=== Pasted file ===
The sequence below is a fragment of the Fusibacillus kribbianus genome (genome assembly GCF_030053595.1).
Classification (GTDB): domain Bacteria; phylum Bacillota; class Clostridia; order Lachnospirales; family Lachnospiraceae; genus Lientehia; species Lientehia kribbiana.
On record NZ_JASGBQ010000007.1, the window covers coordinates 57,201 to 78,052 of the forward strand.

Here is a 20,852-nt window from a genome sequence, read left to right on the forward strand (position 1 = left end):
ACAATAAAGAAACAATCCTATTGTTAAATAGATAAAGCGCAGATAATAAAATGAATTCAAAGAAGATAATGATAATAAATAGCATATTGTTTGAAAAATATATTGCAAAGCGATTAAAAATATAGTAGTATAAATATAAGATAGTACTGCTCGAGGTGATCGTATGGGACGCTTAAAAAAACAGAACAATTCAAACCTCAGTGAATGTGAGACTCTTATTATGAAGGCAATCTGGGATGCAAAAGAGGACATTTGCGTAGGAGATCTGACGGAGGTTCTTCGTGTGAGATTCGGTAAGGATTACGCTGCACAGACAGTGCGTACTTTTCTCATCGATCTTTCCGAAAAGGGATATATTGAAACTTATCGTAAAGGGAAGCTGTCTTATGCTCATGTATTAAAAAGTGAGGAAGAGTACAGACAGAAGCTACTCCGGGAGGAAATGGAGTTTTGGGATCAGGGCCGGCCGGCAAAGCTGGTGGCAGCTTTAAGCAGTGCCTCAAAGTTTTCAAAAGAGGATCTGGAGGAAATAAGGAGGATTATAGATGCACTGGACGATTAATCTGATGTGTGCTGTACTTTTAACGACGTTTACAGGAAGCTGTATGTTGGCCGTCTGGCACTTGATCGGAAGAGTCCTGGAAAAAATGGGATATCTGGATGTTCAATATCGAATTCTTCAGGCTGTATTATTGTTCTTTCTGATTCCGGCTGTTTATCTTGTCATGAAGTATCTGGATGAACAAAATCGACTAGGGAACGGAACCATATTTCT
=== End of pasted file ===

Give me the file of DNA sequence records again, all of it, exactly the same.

The sequence below is a fragment of the Fusibacillus kribbianus genome (genome assembly GCF_030053595.1).
Classification (GTDB): domain Bacteria; phylum Bacillota; class Clostridia; order Lachnospirales; family Lachnospiraceae; genus Lientehia; species Lientehia kribbiana.
On record NZ_JASGBQ010000007.1, the window covers coordinates 57,201 to 78,052 of the forward strand.

Here is a 20,852-nt window from a genome sequence, read left to right on the forward strand (position 1 = left end):
ACAATAAAGAAACAATCCTATTGTTAAATAGATAAAGCGCAGATAATAAAATGAATTCAAAGAAGATAATGATAATAAATAGCATATTGTTTGAAAAATATATTGCAAAGCGATTAAAAATATAGTAGTATAAATATAAGATAGTACTGCTCGAGGTGATCGTATGGGACGCTTAAAAAAACAGAACAATTCAAACCTCAGTGAATGTGAGACTCTTATTATGAAGGCAATCTGGGATGCAAAAGAGGACATTTGCGTAGGAGATCTGACGGAGGTTCTTCGTGTGAGATTCGGTAAGGATTACGCTGCACAGACAGTGCGTACTTTTCTCATCGATCTTTCCGAAAAGGGATATATTGAAACTTATCGTAAAGGGAAGCTGTCTTATGCTCATGTATTAAAAAGTGAGGAAGAGTACAGACAGAAGCTACTCCGGGAGGAAATGGAGTTTTGGGATCAGGGCCGGCCGGCAAAGCTGGTGGCAGCTTTAAGCAGTGCCTCAAAGTTTTCAAAAGAGGATCTGGAGGAAATAAGGAGGATTATAGATGCACTGGACGATTAATCTGATGTGTGCTGTACTTTTAACGACGTTTACAGGAAGCTGTATGTTGGCCGTCTGGCACTTGATCGGAAGAGTCCTGGAAAAAATGGGATATCTGGATGTTCAATATCGAATTCTTCAGGCTGTATTATTGTTCTTTCTGATTCCGGCTGTTTATCTTGTCATGAAGTATCTGGATGAACAAAATCGACTAGGGAACGGAACCATATTTCT